Partner Organization, General Election Network for Disability Access (AGENDA)

Erni Andriani, IFES Program Manager, Indonesia
Publication Date: 
3 Oct 2017

News Type:

The General Election Network for Disability Access (AGENDA) is a creative partnership between the International Foundation for Electoral Systems (IFES), disabled persons organizations (DPOs), and election-focused civil society organizations (CSOs) in Indonesia, the Philippines, Malaysia, Vietnam, Laos, Cambodia, Thailand, and Myanmar, which is currently funded by the Australian Department of Foreign Affairs and Trade, and by the U.S. Agency for International Development during the first phase of the project. In this Q&A, IFES Indonesia Program Manager Erni Andriani, who has worked with AGENDA since it was founded in 2011, discusses how AGENDA cooperates with other stakeholders to ensure the right of persons with disabilities, AGENDA’s biggest achievements, and some of the biggest challenges to disability rights in Southeast Asia.

How do IFES, DPOs and CSOs in AGENDA collaborate to ensure the rights of persons with disabilities?

We learn from each other and understand that each organization in AGENDA has strengths and areas of expertise and by working together we can use this expertise to improve access for persons with disabilities. One excellent example of this collaborative work is AGENDA’s election observation missions, which assess the accessibility of an election. Election observers are put in teams of two, with one person with a disability and another from an election-focused CSO. The observers with disabilities gain knowledge on how to observe elections and the CSO observers become more aware about the challenges facing persons with disabilities.

What are some of the biggest challenges to disability rights in Southeast Asia?

The biggest challenge to disability rights in Southeast Asia is the lack of awareness of the rights of persons of disabilities. Sadly, some persons with disabilities are pessimistic, because there is such a lack of awareness. Another challenge is ensuring that governments allocate the necessary resources to ensure reasonable accommodations. In all aspects of life, many Southeast Asian countries do not accommodate the needs of persons with disabilities. But, this is because there is such a low level of awareness.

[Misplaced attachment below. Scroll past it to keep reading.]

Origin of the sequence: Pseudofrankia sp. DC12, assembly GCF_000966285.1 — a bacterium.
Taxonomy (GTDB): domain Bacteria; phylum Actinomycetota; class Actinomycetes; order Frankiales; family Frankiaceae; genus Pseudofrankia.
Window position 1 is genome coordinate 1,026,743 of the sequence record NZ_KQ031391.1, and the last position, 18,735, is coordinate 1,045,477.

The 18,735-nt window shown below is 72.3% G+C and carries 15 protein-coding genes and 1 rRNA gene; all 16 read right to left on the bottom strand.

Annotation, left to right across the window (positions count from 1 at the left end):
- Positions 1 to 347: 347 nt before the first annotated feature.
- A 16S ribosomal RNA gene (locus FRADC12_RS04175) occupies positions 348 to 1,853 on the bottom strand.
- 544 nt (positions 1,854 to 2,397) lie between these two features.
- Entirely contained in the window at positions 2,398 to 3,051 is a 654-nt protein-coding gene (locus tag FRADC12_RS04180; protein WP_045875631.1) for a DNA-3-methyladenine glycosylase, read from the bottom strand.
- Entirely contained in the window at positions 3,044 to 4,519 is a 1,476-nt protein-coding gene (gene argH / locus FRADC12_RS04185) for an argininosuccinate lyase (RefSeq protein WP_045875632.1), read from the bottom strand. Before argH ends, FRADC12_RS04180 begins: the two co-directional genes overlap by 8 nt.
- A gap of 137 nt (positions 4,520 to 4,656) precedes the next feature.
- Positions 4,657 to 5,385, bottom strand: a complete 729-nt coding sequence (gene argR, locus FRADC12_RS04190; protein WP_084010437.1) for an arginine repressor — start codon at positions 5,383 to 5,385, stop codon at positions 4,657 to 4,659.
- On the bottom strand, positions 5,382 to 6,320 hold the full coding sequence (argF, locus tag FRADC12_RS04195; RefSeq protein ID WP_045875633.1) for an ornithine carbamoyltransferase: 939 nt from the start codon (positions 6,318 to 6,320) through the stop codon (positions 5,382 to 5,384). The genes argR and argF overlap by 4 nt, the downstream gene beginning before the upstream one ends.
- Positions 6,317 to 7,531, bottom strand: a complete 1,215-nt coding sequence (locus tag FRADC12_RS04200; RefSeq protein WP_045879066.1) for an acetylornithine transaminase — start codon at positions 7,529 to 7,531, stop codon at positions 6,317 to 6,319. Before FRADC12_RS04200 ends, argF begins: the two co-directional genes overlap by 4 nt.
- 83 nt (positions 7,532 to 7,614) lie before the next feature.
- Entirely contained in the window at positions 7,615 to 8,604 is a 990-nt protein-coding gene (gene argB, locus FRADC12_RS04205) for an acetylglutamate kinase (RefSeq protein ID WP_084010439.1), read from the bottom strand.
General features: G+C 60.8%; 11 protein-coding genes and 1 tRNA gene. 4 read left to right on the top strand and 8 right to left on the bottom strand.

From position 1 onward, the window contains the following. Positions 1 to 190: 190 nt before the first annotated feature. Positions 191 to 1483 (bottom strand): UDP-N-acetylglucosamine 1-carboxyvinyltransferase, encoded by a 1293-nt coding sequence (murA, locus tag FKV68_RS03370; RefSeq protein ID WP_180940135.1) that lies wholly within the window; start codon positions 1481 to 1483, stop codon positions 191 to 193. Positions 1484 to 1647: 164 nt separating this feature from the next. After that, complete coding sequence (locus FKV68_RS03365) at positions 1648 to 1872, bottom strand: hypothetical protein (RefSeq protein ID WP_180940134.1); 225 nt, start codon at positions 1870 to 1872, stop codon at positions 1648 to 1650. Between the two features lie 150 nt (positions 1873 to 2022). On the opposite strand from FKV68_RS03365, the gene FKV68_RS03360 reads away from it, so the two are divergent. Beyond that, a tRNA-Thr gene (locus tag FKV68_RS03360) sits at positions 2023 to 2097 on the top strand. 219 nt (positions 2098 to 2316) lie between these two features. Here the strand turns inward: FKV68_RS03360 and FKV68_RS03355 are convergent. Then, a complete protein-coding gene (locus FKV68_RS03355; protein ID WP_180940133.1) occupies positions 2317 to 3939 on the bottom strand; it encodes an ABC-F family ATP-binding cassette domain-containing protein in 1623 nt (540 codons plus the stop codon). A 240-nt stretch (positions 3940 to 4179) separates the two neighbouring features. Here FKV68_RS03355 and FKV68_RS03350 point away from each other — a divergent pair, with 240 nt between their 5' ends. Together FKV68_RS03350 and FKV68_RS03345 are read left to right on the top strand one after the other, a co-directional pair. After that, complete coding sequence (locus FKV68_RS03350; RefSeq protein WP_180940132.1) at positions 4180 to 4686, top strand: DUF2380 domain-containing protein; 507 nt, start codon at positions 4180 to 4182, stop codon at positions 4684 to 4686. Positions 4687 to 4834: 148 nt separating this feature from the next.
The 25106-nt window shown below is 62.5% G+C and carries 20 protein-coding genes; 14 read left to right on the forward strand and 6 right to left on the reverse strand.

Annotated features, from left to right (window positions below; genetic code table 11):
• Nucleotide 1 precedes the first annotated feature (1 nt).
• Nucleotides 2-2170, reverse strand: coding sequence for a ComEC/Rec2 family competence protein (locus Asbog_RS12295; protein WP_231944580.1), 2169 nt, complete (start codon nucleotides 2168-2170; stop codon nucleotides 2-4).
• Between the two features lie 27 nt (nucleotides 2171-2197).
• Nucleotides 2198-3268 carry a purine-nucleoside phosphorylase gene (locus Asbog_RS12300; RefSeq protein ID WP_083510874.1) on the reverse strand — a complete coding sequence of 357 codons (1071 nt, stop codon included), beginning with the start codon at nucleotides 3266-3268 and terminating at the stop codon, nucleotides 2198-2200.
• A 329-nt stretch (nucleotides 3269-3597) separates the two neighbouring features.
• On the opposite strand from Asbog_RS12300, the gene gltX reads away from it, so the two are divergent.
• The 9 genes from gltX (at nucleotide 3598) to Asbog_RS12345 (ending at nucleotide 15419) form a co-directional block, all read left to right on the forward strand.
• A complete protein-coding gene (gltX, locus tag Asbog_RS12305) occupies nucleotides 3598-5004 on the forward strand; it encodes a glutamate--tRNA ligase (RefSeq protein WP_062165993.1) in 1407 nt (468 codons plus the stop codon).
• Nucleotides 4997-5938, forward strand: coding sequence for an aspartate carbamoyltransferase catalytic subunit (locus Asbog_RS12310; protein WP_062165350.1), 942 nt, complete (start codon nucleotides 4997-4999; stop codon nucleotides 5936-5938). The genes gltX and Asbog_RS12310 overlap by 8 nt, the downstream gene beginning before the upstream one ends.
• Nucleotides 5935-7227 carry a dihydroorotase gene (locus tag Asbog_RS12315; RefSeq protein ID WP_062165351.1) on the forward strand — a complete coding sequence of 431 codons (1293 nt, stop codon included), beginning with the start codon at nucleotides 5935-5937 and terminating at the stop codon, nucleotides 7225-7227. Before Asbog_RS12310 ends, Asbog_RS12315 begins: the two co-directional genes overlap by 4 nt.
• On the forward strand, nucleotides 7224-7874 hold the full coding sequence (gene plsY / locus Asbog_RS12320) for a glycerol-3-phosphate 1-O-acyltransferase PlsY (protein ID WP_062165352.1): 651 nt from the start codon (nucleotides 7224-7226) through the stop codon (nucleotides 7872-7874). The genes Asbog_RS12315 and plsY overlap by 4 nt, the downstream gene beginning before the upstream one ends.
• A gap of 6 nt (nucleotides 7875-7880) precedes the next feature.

How has AGENDA worked with the Association of South East Asian Nations (ASEAN) to uphold the political rights of people with disabilities?

AGENDA established a relationship with ASEAN’s Intergovernmental Commission on Human Rights (AICHR) in 2011 when Indonesia was chairing ASEAN. Since then, we have been working together to advocate for the inclusion of provisions on the political rights of persons with disabilities into the ASEAN Human Rights Declaration. AGENDA’s recommendation to the AICHR were welcomed by the drafting committee and endorsed by 65 CSOs from the region.

What are some of AGENDA’s biggest achievements?

The establishment of AGENDA itself was a big achievement because it is the first regional network in Southeast Asia devoted to the political rights of persons with disabilities. AGENDA’s election monitoring checklist for disability access has been used in Indonesia, the Philippines, Cambodia and Malaysia and outside the region in the Dominican Republic. This checklist has been translated into over 10 languages around the world.

Before the establishment of AGENDA, only a small amount of data existed on accessibility and barriers to voting. To address this, AGENDA partners conducted studies on political participation in 2013 in Cambodia, Indonesia, Laos, the Philippines, and Vietnam. A second round of research in 2015 covered awareness of political rights (Vietnam), voter registration (Cambodia), political participation (Indonesia), and best practices and challenges for election management bodies (the Philippines). AGENDA has published the first Media Guidelines for Reporting on Accessible Elections. AGENDA also deployed the tool throughout Indonesia and regionally, and offered training to 45 journalists in Indonesia.

Finally, AGENDA achieved a remarkable breakthrough in the form of an invitation from the AICHR to cooperate on the development of the AICHR Regional Action Plan on Disability Rights. This is the culmination of four years of strategic engagement with the AICHR. AGENDA organized a meeting among DPOs from 10 ASEAN countries in Bangkok to interface with the AICHR and identify priority issues for the ASEAN Vision 2025 and draft AICHR Regional Action Plan. The meeting was held back-to-back with the AICHR Regional Dialogue in December 2015, which was the first AICHR meeting to focus exclusively on disability rights in the region.